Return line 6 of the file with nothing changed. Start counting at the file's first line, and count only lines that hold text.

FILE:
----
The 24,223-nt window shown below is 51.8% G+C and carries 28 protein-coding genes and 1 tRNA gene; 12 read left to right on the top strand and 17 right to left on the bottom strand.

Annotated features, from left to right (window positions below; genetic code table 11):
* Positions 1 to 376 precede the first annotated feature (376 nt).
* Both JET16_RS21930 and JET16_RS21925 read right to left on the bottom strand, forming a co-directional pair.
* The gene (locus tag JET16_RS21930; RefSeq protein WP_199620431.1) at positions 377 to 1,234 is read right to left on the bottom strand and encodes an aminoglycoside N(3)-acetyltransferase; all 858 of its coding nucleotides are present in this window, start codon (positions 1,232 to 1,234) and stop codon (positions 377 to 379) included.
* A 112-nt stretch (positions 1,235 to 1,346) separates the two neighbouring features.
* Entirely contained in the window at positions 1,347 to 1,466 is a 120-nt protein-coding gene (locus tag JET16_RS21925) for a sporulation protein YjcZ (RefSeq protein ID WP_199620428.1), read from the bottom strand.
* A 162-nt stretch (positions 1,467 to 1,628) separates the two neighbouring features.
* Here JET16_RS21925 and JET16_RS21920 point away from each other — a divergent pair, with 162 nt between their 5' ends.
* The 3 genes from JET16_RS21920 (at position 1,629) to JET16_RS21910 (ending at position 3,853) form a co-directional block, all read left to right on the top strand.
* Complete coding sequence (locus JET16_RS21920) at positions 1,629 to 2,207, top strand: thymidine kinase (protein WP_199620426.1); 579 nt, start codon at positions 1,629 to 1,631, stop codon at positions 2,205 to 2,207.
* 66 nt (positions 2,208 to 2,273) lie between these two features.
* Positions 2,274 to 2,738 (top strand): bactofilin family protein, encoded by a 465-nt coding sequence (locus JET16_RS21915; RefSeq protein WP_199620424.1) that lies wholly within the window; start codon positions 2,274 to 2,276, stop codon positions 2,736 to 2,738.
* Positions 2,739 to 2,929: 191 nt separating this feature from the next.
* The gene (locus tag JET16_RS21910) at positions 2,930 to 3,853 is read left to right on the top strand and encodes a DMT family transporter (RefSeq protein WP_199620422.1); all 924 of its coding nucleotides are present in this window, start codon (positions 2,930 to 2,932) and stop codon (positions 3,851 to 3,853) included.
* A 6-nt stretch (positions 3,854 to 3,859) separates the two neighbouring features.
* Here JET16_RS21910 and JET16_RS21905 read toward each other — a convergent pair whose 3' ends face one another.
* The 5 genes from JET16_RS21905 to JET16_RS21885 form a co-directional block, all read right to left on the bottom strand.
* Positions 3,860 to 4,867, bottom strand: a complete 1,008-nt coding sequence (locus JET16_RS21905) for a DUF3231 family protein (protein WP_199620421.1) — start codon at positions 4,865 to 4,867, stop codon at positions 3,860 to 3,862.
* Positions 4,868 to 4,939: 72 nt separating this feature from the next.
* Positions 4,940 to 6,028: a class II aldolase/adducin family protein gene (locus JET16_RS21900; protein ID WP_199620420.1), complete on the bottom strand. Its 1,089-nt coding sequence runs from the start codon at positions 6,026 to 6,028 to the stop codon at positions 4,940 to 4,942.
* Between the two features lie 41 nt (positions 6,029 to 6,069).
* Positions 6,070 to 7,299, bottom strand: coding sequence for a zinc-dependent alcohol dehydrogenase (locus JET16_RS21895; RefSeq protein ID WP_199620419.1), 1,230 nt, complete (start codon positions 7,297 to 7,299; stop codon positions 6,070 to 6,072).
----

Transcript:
* A 112-nt stretch (positions 1,235 to 1,346) separates the two neighbouring features.